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THE HOSPITALITY AND RESTAURANT INDUSTRY


By P. Peraza

Have you noticed how hospitality and restaurant groups are quickly changing and adopting creative design and smart technologies? It is because of the current and future shift of their new customer base, Gen Y or Millennials, the generation born between 1980 and 1995 (more or less). About 80 million strong.

The baby boomer market is still a major sector but you may want to start setting up for the new big spenders. The first “batch” of Millennials is quickly approaching their top earning potential and that means if you are not prepared they are going somewhere else with their combined 625 billion spending power.

And enjoying food and travel is a top residual budget priority. Studies suggest they spend more on these two than in electronics, apparel and other goods. Experiences get them going. It is all about exploring and experimenting something new. Half identify themselves as foodies and are not interested in classic meat, gravy and potatoes offerings.

Who they are and what this means for you:

There is a HUGE provability they have done their research before they visit you. They know about your reviews, your menu and what you are all about. Make sure all your social “ducks” are in place. They expect you to have the menu online as well as be knowledgeable about what you are serving. If you do not, you will be perceived an untrustworthy.

When it comes to technology they get pretty annoyed when they cannot find the information they are looking for is not available on your website. Think about it, they were born into the Google era where all the information of the world is a few keystrokes away. They want it clear and extra fast and they rather not call you. At all!

Please make sure you have Wifi and don’t you dare charge for it. Their reasoning, “Why should I pay for it in the hotel when I can go to the nearest café and get it for free?” It is perceived as a rip off, especially when it is complementary at hostels. It is expected that you will have charging stations, not only in the rooms but in common areas as well. Professional Millennials like to work in common areas. Think of Starbucks.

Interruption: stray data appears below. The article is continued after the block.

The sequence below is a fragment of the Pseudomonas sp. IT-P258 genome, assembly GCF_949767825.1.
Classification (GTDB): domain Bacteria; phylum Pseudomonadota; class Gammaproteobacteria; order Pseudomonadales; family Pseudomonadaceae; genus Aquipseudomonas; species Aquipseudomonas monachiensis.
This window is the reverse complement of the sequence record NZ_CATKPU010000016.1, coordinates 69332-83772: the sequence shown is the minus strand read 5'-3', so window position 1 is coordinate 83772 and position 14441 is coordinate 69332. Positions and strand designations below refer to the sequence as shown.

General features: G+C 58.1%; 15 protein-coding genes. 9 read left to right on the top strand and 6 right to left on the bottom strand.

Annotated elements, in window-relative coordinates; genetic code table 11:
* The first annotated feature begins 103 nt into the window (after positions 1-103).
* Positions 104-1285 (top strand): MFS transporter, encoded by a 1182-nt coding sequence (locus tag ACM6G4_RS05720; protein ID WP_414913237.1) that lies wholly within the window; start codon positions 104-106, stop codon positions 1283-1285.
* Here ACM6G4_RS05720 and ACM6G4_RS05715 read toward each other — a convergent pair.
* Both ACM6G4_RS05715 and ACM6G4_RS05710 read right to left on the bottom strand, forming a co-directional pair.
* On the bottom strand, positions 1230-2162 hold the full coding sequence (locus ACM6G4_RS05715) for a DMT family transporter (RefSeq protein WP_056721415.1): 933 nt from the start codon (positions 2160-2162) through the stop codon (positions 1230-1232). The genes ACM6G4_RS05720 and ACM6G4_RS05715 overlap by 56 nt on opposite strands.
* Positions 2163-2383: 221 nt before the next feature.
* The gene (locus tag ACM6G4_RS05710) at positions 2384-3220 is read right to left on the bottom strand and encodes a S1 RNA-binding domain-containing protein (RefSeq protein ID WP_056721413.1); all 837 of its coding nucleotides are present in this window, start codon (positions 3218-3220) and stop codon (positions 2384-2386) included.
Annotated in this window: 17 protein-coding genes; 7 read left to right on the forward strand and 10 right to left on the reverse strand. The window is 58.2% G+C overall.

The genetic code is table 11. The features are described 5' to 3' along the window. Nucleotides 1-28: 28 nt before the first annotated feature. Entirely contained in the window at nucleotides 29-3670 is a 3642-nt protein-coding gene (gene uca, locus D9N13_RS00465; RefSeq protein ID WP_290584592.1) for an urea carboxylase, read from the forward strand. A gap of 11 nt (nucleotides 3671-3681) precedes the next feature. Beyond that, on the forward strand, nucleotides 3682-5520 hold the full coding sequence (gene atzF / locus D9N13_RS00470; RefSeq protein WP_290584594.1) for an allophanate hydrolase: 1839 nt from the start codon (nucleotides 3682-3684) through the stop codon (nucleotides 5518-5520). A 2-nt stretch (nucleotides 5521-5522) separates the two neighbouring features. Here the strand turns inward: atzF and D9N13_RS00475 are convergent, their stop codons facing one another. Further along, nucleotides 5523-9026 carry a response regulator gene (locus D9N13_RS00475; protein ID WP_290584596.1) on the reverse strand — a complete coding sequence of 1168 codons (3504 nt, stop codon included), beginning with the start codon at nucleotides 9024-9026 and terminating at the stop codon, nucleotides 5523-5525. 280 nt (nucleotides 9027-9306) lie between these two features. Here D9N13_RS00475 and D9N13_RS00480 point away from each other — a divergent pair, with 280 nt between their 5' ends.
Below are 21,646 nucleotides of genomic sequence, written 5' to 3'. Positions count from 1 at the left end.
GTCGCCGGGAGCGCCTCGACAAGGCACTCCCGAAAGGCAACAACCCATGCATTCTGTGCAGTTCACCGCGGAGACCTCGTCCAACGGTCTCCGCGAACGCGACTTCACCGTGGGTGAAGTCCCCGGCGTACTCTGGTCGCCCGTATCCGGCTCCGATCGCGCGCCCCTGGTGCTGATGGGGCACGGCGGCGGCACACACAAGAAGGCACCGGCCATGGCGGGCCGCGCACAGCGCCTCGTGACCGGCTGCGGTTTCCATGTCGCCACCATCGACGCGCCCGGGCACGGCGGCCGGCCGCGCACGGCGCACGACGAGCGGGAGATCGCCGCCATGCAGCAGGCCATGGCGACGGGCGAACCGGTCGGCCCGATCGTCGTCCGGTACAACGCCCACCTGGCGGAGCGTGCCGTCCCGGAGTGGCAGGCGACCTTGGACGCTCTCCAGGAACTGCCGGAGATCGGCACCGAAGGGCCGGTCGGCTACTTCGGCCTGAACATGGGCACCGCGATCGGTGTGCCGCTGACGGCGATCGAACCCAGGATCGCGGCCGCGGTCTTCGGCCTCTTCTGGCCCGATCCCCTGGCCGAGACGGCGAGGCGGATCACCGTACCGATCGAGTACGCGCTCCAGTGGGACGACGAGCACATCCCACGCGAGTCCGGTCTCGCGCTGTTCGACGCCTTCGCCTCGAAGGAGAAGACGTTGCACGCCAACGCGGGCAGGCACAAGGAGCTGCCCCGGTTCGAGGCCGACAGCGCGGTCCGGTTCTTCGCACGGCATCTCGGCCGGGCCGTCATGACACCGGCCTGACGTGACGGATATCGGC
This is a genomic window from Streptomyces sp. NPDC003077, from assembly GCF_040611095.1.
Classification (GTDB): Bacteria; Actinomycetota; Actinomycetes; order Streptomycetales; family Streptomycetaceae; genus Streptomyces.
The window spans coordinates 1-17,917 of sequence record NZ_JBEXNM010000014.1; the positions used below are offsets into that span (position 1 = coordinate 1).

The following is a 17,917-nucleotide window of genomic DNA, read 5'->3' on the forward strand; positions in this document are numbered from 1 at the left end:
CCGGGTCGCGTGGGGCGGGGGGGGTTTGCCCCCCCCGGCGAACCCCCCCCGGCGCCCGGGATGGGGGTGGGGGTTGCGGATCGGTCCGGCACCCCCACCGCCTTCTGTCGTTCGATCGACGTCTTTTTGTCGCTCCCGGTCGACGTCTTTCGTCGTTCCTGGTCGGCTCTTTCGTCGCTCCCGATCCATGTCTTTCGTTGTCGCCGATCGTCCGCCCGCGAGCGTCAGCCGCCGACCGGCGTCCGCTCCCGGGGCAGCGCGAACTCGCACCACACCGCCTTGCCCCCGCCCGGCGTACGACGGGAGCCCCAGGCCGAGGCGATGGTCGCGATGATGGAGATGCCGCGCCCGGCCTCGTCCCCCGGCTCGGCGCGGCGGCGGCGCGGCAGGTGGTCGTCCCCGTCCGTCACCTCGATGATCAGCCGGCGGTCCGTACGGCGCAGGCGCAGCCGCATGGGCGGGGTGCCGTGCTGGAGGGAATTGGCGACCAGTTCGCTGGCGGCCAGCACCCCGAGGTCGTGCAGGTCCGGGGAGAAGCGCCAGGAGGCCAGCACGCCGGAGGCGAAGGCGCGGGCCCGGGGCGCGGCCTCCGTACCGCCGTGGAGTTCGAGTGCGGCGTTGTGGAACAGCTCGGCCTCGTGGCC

Gen Y’s tend to favor fast casual, farm to table, interesting international foods (Kimchi tacos anyone?) and sharing concepts. Again, it is all about the experience and sharing it with the world. They also want to be engaged and entertained. This can be achieved in many ways. Interesting food presentations, original décor, fantastic music or amazing service are well received and assured to be shared with the world.

They like diversity; they are not all the same. This concept applies to what it is expected as an experience. Just because you are a hotel chain does not mean you need to look all the same. Especially if you are in a different city. Things like local beer, cheeses or an artist work will score you big points.

Be creative, this is your best advertising tool. Why? Because they will post it everywhere. Isn’t your Facebook full of pictures of food and showy posts? Be original and resourceful. Make sure you offer a unique experience; cookie cutter is not an option. According to a study made by Chase Bank Card Services, 97% of traveling Millennials will post on social media at least once a day. That could be you along with the good, the bad and the ugly.

Which brings us to service…The Millennial generations is a contradictory one, for one they love good things on the other hand they are not interested in pretentiousness. They want it all and want to share it all. Custom is king. Millennials spend in massages and dry cleaning but do not necessarily like room service with fuss, just drop the food. Prefer on the go breakfast; favor automated self sufficiency, Google is their concierge.

Last but increasingly important, Millennials like fairness and honesty and will select companies who are socially and eco responsible over the ones that are not. Some people call them the ME generation but studies suggest they have a big heart. 87% gave to charity last year and they are increasingly active with social issues.

Not so bad after all.

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